Are you ready for the year 2031?
We’re just getting used to what 2012 is serving up and 2031 is five presidential cycles away, with more ups and downs inevitably occurring in the economy and with who knows what shifts coming in consumer behavior, technology and popular culture.
So you’re allowed to say “No…I have no idea what’s going to happen in 2031!”
But, as a leader of a nonprofit organization, you do need to think about the question. What problems will your organization face in 2031? How will they challenge your mission? And will it even be the same mission?
Is 2031 too far away to worry about? How about 2015? Or 2018? Moving the timeline forward leaves us with the same issue – it’s hard to plan for what hasn’t happened yet.
Enter scenario planning, a tool for planning for the future by understanding the impact of larger trends like demographic, economic, cultural that are driving change in our world today.
Sound too complex? Just think of it as storytelling. Humans have been telling each other stories for thousands of years. Children’s stories are often compelling precisely because they are based on uncertainty, change and often danger. The reader is presented with a dilemma, the reader learns to think about how they would deal with that dilemma and a “solution” to the dilemma is realized. My favorite ending is: “And they all lived happily ever after!”
Scenario planning is a great tool for nonprofits, and one that The Junior League has used successfully (at least, so far) as we plan for a future that will inevitably be very different from our organization’s first 111 years. And while it doesn’t replace the development of a strategic plan, it’s a useful first step and a valuable check and balance to your strategic planning process.
By thinking about multiple futures, scenario planning is a useful technique when your organization is:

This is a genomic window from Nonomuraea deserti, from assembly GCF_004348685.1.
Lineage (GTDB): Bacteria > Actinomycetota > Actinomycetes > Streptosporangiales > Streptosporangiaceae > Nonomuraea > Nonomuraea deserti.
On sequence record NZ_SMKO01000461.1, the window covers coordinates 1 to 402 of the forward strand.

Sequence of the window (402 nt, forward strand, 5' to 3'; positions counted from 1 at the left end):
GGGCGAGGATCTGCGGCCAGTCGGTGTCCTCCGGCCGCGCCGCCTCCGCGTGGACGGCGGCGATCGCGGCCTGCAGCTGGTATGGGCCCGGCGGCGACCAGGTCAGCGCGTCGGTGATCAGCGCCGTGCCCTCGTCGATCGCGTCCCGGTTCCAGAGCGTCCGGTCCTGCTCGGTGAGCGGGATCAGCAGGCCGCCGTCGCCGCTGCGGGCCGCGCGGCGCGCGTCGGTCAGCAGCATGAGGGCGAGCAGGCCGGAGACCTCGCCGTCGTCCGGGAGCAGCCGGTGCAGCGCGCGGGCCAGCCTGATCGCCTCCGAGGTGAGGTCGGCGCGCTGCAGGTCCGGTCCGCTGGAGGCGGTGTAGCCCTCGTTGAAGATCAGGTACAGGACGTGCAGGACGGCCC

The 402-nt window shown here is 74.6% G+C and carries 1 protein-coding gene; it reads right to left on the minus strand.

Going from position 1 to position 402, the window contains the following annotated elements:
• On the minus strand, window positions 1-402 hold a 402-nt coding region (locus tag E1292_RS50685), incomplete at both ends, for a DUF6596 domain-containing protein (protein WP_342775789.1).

- Dealing with a strategic issue and the solution is unclear
- Doing work that is interdependent on multiple organizations inside and outside the nonprofit sector
- Addressing interdependent and complex issues
- Recognizing the importance of external trends
- Looking to address diverse points of view and needs
- Dealing with complex stakeholder relationships
Because The Junior League, with its more than 155,000 members, is a volunteer-driven organization, our scenario planning involved four “stories.
- “It’s a Wonderful Life” – renewal; a world in which the prevailing mindset is “our community’s wellbeing is up to us.”
- “Fusion 2027” – global change; a world in which the prevailing mindset is “our world’s survival is up to us.”
- “Home Alone” – survival; a world in which the prevailing mindset is “my survival is up to me.”
- “1CLK4U” – complacency; a world in which the prevailing mindset is “our well-being is up to someone else.”
We prefer the first two scenarios, but need to prepare for the others just the same.
Written by: Susan Danish, Executive Director of The Association of Junior Leagues International, Inc.This post originally appeared on The Points of Light Institute blog. Reprinted with permission from The Points of Light Institute and the Corporation for National and Community Service.